But the New Democrats and Liberals continued to express wary skepticism about the government's conduct of the deployment, which has seen one special forces soldier killed in a friendly fire incident with northern Iraq's Kurdish forces.
Nicholson made the call for unity in a speech to several dozen Ottawa-based foreign diplomats who were invited to Foreign Affairs headquarters. He emphasized the threat that the Islamic State in Iraq and the Levant (ISIL) directly poses to Canada and its allies.
The speech was Nicholson's first in his new portfolio and came a day after Prime Minister Stephen Harper announced he will ask Parliament next week to extend and expand the military mission.
The NDP and the Liberals oppose the military mission, saying humanitarian aid is preferable.
Nicholson said he was "tremendously proud" of the decision to extend the mission and "the moral clarity" that Harper brings to the matter.
"I can also tell you that he will ask all parties to come together as Canadians," Nicholson said. "He will ask them to support our government's operation to degrade and destabilize this gang of thugs."
NDP foreign affairs critic Paul Dewar said his party wants to support civilians at risk from ISIL's advances, but he accused the government of not being transparent about what the military mission entails.
The Canadian Forces have deployed up to 69 special forces soldiers as advisers. Last fall's parliamentary motion ruled out using ground troops for combat operations, but since then it has emerged that those special forces have engaged ISIL in firefights. In a separate incident now being investigated, a Canadian was killed when Kurdish Peshmerga fighters mistook him for an enemy fighter.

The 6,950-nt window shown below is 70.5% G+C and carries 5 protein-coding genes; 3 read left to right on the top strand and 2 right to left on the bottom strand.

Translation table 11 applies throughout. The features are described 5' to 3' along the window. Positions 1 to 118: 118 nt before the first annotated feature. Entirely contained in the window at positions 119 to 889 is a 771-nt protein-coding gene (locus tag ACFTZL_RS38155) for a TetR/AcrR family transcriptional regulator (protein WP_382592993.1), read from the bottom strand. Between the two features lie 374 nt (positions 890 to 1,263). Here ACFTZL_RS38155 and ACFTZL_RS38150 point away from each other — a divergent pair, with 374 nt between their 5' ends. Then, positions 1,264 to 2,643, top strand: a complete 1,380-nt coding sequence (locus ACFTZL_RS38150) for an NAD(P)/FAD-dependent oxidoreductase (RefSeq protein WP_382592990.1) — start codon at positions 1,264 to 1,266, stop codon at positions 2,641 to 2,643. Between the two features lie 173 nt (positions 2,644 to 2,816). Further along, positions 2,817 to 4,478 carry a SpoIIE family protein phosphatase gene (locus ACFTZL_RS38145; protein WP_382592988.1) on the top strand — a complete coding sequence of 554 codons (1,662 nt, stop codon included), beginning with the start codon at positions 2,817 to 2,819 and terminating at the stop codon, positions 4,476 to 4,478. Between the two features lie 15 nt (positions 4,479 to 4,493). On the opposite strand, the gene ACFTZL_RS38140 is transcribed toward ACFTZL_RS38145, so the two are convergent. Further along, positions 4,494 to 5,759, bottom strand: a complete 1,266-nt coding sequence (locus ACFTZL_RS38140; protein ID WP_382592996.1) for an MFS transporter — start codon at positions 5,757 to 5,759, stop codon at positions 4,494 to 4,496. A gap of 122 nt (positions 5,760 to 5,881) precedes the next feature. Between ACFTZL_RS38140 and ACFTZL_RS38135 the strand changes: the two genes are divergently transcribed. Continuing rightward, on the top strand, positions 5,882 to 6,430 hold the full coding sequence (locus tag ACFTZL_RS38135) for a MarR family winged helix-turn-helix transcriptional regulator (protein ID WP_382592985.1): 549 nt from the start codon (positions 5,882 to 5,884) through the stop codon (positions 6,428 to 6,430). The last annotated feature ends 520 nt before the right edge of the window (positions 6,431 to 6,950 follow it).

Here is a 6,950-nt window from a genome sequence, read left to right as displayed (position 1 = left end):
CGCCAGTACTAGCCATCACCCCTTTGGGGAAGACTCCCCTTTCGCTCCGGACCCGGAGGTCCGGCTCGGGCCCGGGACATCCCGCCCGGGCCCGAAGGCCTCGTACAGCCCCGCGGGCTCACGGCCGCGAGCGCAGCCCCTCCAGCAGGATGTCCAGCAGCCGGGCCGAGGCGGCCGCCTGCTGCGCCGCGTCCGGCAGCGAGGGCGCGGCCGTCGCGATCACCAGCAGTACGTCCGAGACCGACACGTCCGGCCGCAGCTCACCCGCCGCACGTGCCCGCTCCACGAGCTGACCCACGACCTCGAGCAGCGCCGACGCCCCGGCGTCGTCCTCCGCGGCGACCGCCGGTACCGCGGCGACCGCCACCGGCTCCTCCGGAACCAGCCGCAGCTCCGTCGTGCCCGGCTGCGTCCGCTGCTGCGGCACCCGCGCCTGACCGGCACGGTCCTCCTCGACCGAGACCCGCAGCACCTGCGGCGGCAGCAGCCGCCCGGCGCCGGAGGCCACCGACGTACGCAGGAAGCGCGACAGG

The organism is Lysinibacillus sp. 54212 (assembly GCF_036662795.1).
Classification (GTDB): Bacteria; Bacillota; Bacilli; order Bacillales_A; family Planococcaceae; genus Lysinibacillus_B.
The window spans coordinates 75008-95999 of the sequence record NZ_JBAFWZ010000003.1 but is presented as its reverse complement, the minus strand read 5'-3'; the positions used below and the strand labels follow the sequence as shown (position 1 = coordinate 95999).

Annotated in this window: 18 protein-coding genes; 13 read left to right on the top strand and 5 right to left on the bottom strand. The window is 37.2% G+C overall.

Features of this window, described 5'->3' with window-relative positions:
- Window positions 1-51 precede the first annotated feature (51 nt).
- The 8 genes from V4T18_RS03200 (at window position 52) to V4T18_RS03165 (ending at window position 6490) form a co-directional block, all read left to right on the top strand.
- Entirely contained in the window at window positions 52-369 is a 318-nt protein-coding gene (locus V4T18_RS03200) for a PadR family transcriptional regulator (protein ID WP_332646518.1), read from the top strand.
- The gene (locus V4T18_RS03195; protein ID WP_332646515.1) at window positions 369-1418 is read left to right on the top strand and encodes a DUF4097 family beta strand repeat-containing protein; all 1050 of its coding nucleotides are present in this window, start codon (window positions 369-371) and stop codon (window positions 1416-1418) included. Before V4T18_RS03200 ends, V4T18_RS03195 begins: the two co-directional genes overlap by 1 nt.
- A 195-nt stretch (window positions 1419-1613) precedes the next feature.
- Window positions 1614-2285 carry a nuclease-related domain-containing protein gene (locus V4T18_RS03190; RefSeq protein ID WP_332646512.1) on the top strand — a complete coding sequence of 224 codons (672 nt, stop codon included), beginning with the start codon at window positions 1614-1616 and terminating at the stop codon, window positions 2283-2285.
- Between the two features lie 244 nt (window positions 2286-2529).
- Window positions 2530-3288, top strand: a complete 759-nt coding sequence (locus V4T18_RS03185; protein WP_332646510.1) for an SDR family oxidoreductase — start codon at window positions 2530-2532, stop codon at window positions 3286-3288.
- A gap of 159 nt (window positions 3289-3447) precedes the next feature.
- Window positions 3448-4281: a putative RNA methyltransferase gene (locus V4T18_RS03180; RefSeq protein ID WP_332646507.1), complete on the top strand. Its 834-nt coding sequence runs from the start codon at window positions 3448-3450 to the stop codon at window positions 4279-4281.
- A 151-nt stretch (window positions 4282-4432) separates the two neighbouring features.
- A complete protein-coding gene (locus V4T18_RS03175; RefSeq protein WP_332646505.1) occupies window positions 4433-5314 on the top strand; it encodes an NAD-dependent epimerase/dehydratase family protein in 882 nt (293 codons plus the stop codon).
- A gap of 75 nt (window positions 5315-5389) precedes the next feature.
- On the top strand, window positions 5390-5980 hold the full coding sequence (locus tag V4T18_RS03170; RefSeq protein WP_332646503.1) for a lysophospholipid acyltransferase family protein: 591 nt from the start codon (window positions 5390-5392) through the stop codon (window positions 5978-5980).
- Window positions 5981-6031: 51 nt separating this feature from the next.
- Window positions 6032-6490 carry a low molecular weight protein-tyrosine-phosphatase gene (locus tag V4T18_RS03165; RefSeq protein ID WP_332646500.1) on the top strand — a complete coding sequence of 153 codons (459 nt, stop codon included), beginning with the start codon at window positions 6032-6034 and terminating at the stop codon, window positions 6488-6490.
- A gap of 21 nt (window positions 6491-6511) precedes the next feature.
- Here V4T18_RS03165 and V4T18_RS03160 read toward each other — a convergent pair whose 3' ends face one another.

"There is so little definition as to what our role is there, our strategy is," said Dewar. "They have to explain how it is that Canada has ended up on the front lines of this war when we weren't involved in the original 2003 invasion of Iraq."
Joyce Murray, the Liberal defence critic, said she agrees that ISIL is a threat to Canada and the world and that the country has a role to play in fighting it.
"We cannot speculate about a motion that has not been presented to Parliament," she said in an email.
"What we do know is that this prime minister has not been open and honest about what our troops are mandated to do in Iraq."
Nicholson said Canada must expand the mission because ISIL poses a continuing threat that will grow if it's not checked.
"ISIL is not dead yet," he said. "Clearly ISIL remains in control of a considerable amount of territory. It has the power to hurt, not merely in Iraq, but regionally and indeed elsewhere in the world."
He said Canada is in the fight because the militants have threatened the country directly.
Nicholson said the coalition is protecting people from what he called unspeakable atrocities.
"The plight of innocent civilians — women, children and religious minorities — is well known. All of us can be proud that we are acting boldly to protect them against ISIL's brutality."
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